Great frauds in history: Robert Maxwell

Robert Maxwell looted millions from the pension fund of the Mirror Group, wiping out shareholders and condemning pensioners to poverty.

Robert Maxwell was born Jan Ludvik Hoch in modern day Ukraine (then part of Czechoslovakia) in 1923. He escaped to France during World War II and made his way to Britain, where he joined the British Army.

After buying the rights to distribute German academic papers, he took over a small academic publisher, which later became Pergamon Press. During the 1980s he aggressively expanded his business empire, with the result that, by the end of the decade, he owned a string of companies, including Macmillan Publishers, the Daily Mirror and New York Daily News.

What was the scam?

Having taken on large amounts of debt, and following the launch of a string of expensive failures, Maxwell was reduced to shunting money between his companies to give the impression they were profitable, repeatedly changing the dates on which they reported earnings, in order to fool auditors. When this wasn't enough to keep his empire going, he looted money from the pension fund of the Mirror Group in an attempt to prop up its share price.

What happened next?

With his businesses on the brink of collapse, Maxwell was reported missing from his yacht on 5 November 1991. His body was later discovered in the Atlantic Ocean, an apparent suicide (officially considered an accidental drowning). His bankers called in their loans, and his looting of the pension fund was discovered. By 1992 his sons Kevin and Ian were forced to declare bankruptcy.

In the end, Maxwell's firms were liquidated and his sons were put on trial for fraud (they were ultimately acquitted).

Lessons for investors

While Mirror Group shareholders were wiped out, arguably the biggest losers were the pensioners whohad £460m looted from their fund. Despite a partial government bailout, as wellas money from the investment bankers who advised Maxwell, most pensioners had toaccept a 50% cut in the valueof their pensions. Perhaps all this mess could have been avoided had the people dealing with Maxwell heeded the words of the government investigation of the shadowy dealings at Pergamon in the 1970s, which concluded that "he is not in our opinion a person who can be relied on to exercise proper stewardship of a public company".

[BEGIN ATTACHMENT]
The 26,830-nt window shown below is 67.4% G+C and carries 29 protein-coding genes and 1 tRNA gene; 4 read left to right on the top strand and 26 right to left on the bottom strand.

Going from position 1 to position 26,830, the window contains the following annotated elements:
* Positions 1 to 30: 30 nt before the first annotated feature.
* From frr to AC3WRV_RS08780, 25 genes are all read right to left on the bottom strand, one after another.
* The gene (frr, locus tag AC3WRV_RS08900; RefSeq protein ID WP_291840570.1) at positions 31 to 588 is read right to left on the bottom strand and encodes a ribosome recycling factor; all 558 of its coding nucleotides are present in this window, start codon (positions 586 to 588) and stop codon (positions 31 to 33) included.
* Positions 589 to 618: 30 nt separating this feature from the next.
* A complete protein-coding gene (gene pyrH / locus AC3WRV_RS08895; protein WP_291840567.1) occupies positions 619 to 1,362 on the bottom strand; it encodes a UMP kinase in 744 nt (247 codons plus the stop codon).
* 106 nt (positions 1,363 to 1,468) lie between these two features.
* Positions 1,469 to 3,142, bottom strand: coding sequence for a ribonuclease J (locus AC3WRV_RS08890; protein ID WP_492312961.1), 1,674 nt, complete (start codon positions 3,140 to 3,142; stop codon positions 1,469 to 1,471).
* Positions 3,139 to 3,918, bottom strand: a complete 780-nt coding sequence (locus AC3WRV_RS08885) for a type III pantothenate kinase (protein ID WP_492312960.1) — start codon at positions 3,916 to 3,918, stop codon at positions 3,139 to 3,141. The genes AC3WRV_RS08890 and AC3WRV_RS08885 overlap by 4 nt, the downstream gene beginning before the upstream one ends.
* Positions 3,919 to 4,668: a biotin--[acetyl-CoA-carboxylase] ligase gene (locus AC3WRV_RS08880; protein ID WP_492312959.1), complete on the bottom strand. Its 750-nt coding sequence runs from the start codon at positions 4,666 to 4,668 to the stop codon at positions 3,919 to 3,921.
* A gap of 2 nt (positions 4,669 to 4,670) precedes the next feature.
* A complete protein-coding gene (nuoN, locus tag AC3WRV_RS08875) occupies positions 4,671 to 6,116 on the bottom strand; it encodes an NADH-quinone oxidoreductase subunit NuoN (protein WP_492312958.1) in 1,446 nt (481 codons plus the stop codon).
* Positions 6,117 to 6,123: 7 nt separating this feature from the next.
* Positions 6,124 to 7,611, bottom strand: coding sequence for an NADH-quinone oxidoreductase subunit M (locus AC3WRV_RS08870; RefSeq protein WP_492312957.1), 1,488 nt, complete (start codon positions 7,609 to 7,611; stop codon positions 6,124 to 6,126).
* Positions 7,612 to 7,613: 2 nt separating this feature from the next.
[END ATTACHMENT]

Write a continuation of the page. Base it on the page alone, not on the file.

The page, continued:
Recommended

Inflation, energy crisis, strikes – have we gone back to the 1970s?
Investment strategy

Inflation, energy crisis, strikes – have we gone back to the 1970s?

Merryn and John talk about rising prices, productivity and the state of the labour market, plus are bond investors really the adults in the room, and …
15 Oct 2021
Why actively managed funds don’t outperform in bear markets
Funds

Why actively managed funds don’t outperform in bear markets

The idea that active funds should outperform in bear markets is logical and compelling. Sadly it’s also wrong
15 Oct 2021
Inflation isn’t transitory – but what does that mean for markets?
Inflation

Inflation isn’t transitory – but what does that mean for markets?

With US inflation at its highest for 13 years and prices rising fast around the world, markets have come to realise that this is no longer “transitory…
14 Oct 2021
Will silver finally realise its potential? I’ve no idea – but I’ve just bought a load
Silver and other precious metals

Will silver finally realise its potential? I’ve no idea – but I’ve just bought a load

For investors, silver is incredibly frustrating. It has more potential than almost any other metal, but that potential is never realised. So why has D…
13 Oct 2021

Most Popular

Inflation is still one of the biggest threats to your personal finances
Investment strategy

Inflation is still one of the biggest threats to your personal finances

Central bankers and economists insist inflation will be gone by next year. We're not so sure, says Merryn Somerset Webb. So if you haven’t started to …
1 Oct 2021
How to invest in SMRs – the future of green energy
Energy

How to invest in SMRs – the future of green energy

The UK’s electricity supply needs to be more robust for days when the wind doesn’t blow. We need nuclear power, says Dominic Frisby. And the future of…
6 Oct 2021
How to invest as we move to a hydrogen economy
Energy

How to invest as we move to a hydrogen economy

The government has started to roll out its plans for switching us over from fossil fuels to hydrogen and renewable energy. Should investors buy in? St…
8 Oct 2021